occurrence of liver cancer (Polesel et al., 2009; Yang et
al., 2011; Lai et al., 2012; Wang et al., 2012b), and recent
meta-analyses show a two-fold increase in the risk of live
Table 3. Comparison of the Population Attributable
Fraction (PAF, %) of Liver Cancer Deaths or New
Cases Attributable to the Combined Effects of Known
Study Country Men Women Total
IARC study (International Agency France
for Research on Cancer et al., 2007)‡
Parkin et al (Parkin et al., 2011)§
Inoue et al (Inoue et al., 2012)¶
†PAF of liver cancer was calculated for the combined effects of
HBV, HCV, aflatoxin, drinking and smoking; ‡PAF of liver cancer
was estimated for the combined effects of HBV, HCV, drinking and
smoking; §PAF of liver cancer was estimated for the combined effects
of HBV, HCV, ionizing radiation, occupation, drinking and smoking;
¶PAF of liver cancer was estimated for the combined effects of HBV,
HCV, drinking and smoking; HBV, Hepatitis B virus; HCV, Hepatitis
Asian Pacific Journal of Cancer Prevention, Vol 14, 2013 7255
Attributable Causes of Liver Cancer Mortality and Incidence in China
assessment of the burden of HBV, HCV, aflatoxin
exposure, alcohol drinking and tobacco smoking on the
occurrence of liver cancer in China. These five modifiable
lifestyle risk factors contributed to about 86% of liver
cancer deaths and cases in 2005. Our estimates may have
implications for policies aimed at liver cancer prevention
and control in China and other developing countries.
cancer among diabetics (Yang et al., 2011; Wang et al.,
2012b). If this association is causal, and we assume a
prevalence of 2.5%, based on a national survey of diabetes
mellitus in the 1990s (Pan et al., 1997), diabetes mellitus
was responsible for 2.4% of liver cancer in China in 2005.
Evidence also shows that the rapidly growing obesity
epidemic may contribute to the rising incidence of liver
cancer. The Cancer Prevention studyⅡ found that obesity
was positively associated with liver cancer deaths in the
US population, with an RR of 4.52 among men who had
a BMI of 35 kg/m2 or above (Calle et al., 2003). If this
association is causal and we assume a prevalence among
men of 1.0% with a BMI of 35 kg/m2 or above, based on
the National Nutrition Survey in China in 1992 (Ge, 1997),
obesity was responsible for 3.4% of liver cancer among
men in China in 2005.
Another limitation of our study was possible
uncertainty in the relative risks that we used in making our
PAF estimates. The RRs of alcohol drinking and of HBV
and HCV were derived from meta-analyses, and some
of the original studies included in these meta-analyses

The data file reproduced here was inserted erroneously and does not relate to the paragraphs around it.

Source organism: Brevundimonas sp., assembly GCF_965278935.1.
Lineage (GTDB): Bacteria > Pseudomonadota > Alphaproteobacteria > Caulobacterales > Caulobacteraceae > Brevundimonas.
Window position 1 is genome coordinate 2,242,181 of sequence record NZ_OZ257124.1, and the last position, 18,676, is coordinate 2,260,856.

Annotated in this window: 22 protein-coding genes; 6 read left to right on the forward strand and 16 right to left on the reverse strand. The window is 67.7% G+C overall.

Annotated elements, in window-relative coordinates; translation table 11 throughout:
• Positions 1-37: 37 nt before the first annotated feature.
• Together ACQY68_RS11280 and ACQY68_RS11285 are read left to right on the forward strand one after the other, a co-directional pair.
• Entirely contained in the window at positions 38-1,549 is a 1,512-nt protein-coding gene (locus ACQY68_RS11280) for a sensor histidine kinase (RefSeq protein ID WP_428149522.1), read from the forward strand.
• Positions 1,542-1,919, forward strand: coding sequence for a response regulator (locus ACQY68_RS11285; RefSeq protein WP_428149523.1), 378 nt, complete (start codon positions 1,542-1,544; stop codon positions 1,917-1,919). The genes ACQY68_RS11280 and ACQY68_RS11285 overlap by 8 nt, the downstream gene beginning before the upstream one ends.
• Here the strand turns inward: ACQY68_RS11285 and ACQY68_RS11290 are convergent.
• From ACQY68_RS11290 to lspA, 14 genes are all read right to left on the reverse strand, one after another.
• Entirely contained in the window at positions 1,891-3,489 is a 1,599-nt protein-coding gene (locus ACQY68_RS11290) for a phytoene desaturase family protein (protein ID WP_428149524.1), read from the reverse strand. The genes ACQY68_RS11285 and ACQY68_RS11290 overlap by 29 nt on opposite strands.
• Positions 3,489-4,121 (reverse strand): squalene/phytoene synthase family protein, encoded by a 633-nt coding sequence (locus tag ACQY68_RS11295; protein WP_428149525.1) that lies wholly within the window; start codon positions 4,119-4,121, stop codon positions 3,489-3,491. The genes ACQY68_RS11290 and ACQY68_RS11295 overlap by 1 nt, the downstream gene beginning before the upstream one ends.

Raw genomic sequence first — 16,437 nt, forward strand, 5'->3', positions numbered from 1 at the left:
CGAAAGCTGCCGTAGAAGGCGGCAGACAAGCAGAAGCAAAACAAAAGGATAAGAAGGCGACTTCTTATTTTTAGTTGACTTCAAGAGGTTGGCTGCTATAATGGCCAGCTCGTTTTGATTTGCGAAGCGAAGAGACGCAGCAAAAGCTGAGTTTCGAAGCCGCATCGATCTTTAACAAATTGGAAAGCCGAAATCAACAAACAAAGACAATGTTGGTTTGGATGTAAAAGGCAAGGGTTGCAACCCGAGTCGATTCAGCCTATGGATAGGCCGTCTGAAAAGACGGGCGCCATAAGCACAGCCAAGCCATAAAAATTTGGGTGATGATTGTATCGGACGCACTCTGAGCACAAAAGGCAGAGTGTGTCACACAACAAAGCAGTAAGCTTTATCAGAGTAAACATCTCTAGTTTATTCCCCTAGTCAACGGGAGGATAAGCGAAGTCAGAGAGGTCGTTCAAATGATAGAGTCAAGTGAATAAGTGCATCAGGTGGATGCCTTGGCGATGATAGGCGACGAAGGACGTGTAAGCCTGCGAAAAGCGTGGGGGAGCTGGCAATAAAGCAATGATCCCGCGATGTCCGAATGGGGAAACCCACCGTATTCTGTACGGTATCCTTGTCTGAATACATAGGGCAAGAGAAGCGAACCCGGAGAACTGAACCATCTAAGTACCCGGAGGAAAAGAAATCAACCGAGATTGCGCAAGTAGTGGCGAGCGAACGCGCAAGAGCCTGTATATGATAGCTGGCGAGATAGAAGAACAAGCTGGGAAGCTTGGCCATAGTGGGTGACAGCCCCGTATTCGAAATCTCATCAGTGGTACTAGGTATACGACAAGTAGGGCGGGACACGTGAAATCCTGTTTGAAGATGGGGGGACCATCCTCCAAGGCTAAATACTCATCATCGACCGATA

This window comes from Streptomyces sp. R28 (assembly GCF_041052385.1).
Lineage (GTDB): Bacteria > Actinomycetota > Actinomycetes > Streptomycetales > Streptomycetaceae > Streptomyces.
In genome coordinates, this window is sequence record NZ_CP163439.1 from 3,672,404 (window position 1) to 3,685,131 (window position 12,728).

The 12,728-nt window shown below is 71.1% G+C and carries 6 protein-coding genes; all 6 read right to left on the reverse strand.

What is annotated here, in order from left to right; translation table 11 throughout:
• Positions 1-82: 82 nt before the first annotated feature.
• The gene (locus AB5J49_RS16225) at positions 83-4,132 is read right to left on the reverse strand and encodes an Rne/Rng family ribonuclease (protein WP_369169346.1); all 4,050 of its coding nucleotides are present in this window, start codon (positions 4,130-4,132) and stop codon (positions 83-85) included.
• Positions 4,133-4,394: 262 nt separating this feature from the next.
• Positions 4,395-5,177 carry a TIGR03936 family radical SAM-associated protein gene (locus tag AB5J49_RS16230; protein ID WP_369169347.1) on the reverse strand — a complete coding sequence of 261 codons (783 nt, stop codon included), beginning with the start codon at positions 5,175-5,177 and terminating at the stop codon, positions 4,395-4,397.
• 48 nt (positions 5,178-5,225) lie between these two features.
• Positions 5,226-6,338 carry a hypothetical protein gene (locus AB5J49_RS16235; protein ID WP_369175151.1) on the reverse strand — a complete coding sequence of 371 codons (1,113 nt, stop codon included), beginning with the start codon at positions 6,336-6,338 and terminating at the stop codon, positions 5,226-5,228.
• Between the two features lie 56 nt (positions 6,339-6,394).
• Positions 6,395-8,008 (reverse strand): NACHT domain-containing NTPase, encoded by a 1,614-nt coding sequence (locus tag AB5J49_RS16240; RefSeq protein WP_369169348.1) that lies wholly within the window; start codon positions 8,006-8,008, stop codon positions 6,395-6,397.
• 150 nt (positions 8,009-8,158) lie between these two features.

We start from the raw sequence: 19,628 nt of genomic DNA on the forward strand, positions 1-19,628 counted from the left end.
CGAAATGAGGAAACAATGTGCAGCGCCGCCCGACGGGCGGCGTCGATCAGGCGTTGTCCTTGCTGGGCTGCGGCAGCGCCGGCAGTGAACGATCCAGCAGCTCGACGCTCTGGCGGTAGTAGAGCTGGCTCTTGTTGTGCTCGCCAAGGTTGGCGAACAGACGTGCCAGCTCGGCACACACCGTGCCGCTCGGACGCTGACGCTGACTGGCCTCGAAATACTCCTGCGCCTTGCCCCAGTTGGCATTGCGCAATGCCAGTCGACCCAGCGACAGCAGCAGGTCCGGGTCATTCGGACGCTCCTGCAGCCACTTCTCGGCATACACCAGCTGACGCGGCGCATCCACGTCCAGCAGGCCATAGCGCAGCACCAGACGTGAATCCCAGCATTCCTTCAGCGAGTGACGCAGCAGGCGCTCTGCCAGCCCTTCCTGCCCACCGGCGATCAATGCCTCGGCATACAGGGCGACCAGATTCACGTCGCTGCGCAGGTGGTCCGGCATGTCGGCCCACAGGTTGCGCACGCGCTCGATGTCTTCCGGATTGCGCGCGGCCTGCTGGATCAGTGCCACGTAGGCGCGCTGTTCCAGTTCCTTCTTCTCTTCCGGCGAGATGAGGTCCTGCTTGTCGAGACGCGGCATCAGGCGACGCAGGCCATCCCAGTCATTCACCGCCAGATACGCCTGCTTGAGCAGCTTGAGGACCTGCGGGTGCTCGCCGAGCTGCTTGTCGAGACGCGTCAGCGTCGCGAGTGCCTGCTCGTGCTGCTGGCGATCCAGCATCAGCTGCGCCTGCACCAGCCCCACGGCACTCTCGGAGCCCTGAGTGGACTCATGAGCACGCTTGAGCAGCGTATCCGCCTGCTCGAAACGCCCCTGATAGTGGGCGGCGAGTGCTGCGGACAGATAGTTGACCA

may not have been adjusted for confounding factors.
Moreover, for alcohol, HBV and HCV, the total RR was
used for both genders, and there was uncertainty in the
extrapolation of these RRs to categorize each gender
individually. A third limitation was that we were not able
to find information on the exposure data of aflatoxin in
the Chinese population at large, so we were unable to
calculate a nationwide PAF for aflatoxin based on data that
was as representative of the whole Chinese population as
the data on the other exposures that we analyzed. Instead,
we abstracted aflatoxin exposure from the results of 5
previous observational studies in China that were reported
in a worldwide meta-analysis, and these data may not
have been totally accurate for the Chinese population
at the national level. Another limitation was that the
possible interaction of these risk factors on the risk of liver
cancer mortality and incidence was not considered in our
estimates because of the lack of available data in China
at the national level. But we estimated the joint effects of
these risk factors on liver cancer instead. Finally, data on
liver cancer incidence in China were not available, and
had to be estimated from mortality data and a mortality-
to-incidence ratio. This ratio was calculated by Poisson
regression models, adjusted for age, gender and cancer
registry site, but it was not adjusted for other potentially
relevant factors such as socioeconomic status because of
The incidence of liver cancer is approximately three
times higher in Chinese men than in Chinese women. Our
PAF estimates for the five risk factors combined were 88%
in men and 78% in women, which may not different from
each other. If it is true, these would leave some 33, 000
cases in men and 21, 000 cases in women (in 2005) that
cannot be attributed to the five risk factors (i.e., a ratio of
about 1.5). This suggests that either the other (suspected
and unknown) causes of liver cancer are more important
in men than women, or that our gender-specific PAF
estimates (based on total rather than gender-specific RRs)
are not completely accurate.
In summary, the present results provide a systemic
This research was supported in part by International
Agency for Research on Cancer (Lyon, France; Grant
number: CRA No GEE/08/19); in part by the Cancer
Hospital/Institute, Chinese Academy of Medical
Sciences (Beijing, China; Grant number: JK2011B19).
The author(s) declare that they have no competing